Rights advocacy group, the Socio-Economic Rights and Accountability Project, SERAP, has written President Muhammadu Buhari, demanding the immediate and unconditional release of Nigerian judges arrested in the midnight of Saturday by operatives of the Department of State Services (DSS).
The group, which also wrote the United Nations on the case, threatened to take legal action, both locally and internationally, against the President, should the arrested judges not be immediately freed.
The DSS has explained that the judges are being investigated for corruption and also gave figures of amounts it had recovered from them in a statement on Saturday, but SERAP maintains in its own statement that while it fully supported Buhari’s anti-corruption war, it viewed the clampdown on judges as a “blow on the independence of the judiciary and a dangerous precedent that should not be allowed to stand”.
The group fears that if the development is allowed to stand or continue, it would make judges susceptible to pressure from the executive and spell the final collapse of judiciary’s independence.
“We are seriously concerned about the wave of arrests, intimidation and harassment of judges across the country by the DSS. While we fully support the government’s efforts to eradicate judicial corruption, we cannot accept anti-corruption strategies and methods which patently offend the rule of law and undermine the authority, integrity, sanctity and independence of the judiciary.
“SERAP believes that strategies and methods to sanction suspected corrupt judges must never have an inhibiting or chilling effect on the authority, sanctity, integrity and independence of the judiciary.
“The uncertainty of the processes and grounds on which suspected corrupt judges can be sanctioned would affect the capacity of all judges to act independently, and the public confidence in the judiciary.
“Judges, like other constitutional functionaries, must face the law if they depart from or deceive the law, such as when they are suspected of engaging in corruption. But what the DSS has done is a blow to the independence of judiciary, and a dangerous precedent that should not be allowed to stand.
“The value of the principle of judicial independence is that it protects judges from arbitrary sanctions by the government. The way this country dispenses justice and treats its judges will show the moral and legal character to which it can pretend,” SERAP said.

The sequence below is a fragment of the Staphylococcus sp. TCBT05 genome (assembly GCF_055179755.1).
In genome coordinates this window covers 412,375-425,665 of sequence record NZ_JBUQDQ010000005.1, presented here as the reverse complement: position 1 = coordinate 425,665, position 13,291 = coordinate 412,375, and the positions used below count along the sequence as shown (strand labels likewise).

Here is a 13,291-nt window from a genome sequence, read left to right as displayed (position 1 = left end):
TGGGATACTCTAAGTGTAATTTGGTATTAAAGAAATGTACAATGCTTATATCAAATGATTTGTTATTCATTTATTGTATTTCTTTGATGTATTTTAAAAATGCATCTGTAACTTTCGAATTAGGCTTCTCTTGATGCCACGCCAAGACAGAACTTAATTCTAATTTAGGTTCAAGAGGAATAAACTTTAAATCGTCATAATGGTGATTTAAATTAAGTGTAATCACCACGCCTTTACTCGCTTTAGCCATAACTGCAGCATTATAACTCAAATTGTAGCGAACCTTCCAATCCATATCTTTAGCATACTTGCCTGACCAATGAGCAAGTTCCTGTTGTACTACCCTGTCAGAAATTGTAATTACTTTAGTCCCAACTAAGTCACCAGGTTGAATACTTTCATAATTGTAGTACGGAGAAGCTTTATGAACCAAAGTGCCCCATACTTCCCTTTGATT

The group added: “Judicial accountability must respect the fundamental principles of the independence of the judiciary and the separation of powers, and its proceedings must be in line with constitutional and international standards of due process and fair trial.
“Indeed, international standards require that the bodies responsible for sanctioning corrupt judges should be independent from the government, and that any legal sanction against suspected corrupt judges must be determined in accordance with well-established procedures that guarantee the rights of judges to a fair and transparent trial, and to an independent review.”
The Nigerian Bar Association has also called for the immediate and unconditional release of the judges.
The group said their arrest was unconstitutional, declaring a state of emergency in the judiciary.
It says the arrests are disturbing and unconstitutional, describing it a situation that had never been witnessed.
The President of the NBA, Mr Abubakar Mahmoud, at a briefing in Lagos, warned the Federal Government of “grave consequences” should the demands not be met.
Mr Mahmoud said two Supreme Court justices, Inyang Okoro and Sylvester Ngwuta, were “abducted” with their families.
The Governor of Ekiti State, Ayodele Fayose, also condemned the arrest. He asked if the affected judges had been reported to the National Judicial Council (NJC), the body saddled with the responsibilities of investigating and sanctioning erring judges. “Were the affected judges ever invited by the DSS and they refused to honour the invitation?”
He described the arrests as a direct assault on the judiciary.
Governor Fayose, who addressed reporters in Ado-Ekiti on Saturday, said: “It should now be obvious to all Nigerians and the international community that democracy is under threat in Nigeria and Nigerians must rise to save democracy from being truncated.”